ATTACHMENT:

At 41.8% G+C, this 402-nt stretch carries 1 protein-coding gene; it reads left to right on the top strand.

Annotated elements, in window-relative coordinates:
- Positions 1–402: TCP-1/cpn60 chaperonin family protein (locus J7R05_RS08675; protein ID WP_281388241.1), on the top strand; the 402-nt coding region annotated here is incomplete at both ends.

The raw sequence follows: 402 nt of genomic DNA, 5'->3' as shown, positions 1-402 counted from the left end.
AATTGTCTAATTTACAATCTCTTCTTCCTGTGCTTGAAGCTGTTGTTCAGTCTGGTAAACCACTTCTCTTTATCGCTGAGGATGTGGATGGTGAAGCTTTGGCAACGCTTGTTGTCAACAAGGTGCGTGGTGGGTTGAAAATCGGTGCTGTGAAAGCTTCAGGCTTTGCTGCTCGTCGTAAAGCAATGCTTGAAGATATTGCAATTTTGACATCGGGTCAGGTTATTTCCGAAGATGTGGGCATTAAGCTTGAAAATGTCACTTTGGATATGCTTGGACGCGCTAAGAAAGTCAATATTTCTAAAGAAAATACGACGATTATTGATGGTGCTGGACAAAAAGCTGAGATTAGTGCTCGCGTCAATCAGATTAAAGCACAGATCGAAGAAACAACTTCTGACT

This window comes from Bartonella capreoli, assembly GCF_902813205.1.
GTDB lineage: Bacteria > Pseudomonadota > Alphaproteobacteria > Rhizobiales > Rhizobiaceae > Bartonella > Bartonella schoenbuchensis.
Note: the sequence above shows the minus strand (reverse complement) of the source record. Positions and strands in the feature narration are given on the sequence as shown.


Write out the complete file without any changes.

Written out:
At 41.8% G+C, this 402-nt stretch carries 1 protein-coding gene; it reads left to right on the top strand.

Annotated elements, in window-relative coordinates:
- Positions 1–402: TCP-1/cpn60 chaperonin family protein (locus J7R05_RS08675; protein ID WP_281388241.1), on the top strand; the 402-nt coding region annotated here is incomplete at both ends.

The raw sequence follows: 402 nt of genomic DNA, 5'->3' as shown, positions 1-402 counted from the left end.
AATTGTCTAATTTACAATCTCTTCTTCCTGTGCTTGAAGCTGTTGTTCAGTCTGGTAAACCACTTCTCTTTATCGCTGAGGATGTGGATGGTGAAGCTTTGGCAACGCTTGTTGTCAACAAGGTGCGTGGTGGGTTGAAAATCGGTGCTGTGAAAGCTTCAGGCTTTGCTGCTCGTCGTAAAGCAATGCTTGAAGATATTGCAATTTTGACATCGGGTCAGGTTATTTCCGAAGATGTGGGCATTAAGCTTGAAAATGTCACTTTGGATATGCTTGGACGCGCTAAGAAAGTCAATATTTCTAAAGAAAATACGACGATTATTGATGGTGCTGGACAAAAAGCTGAGATTAGTGCTCGCGTCAATCAGATTAAAGCACAGATCGAAGAAACAACTTCTGACT

This window comes from Bartonella capreoli, assembly GCF_902813205.1.
GTDB lineage: Bacteria > Pseudomonadota > Alphaproteobacteria > Rhizobiales > Rhizobiaceae > Bartonella > Bartonella schoenbuchensis.
Note: the sequence above shows the minus strand (reverse complement) of the source record. Positions and strands in the feature narration are given on the sequence as shown.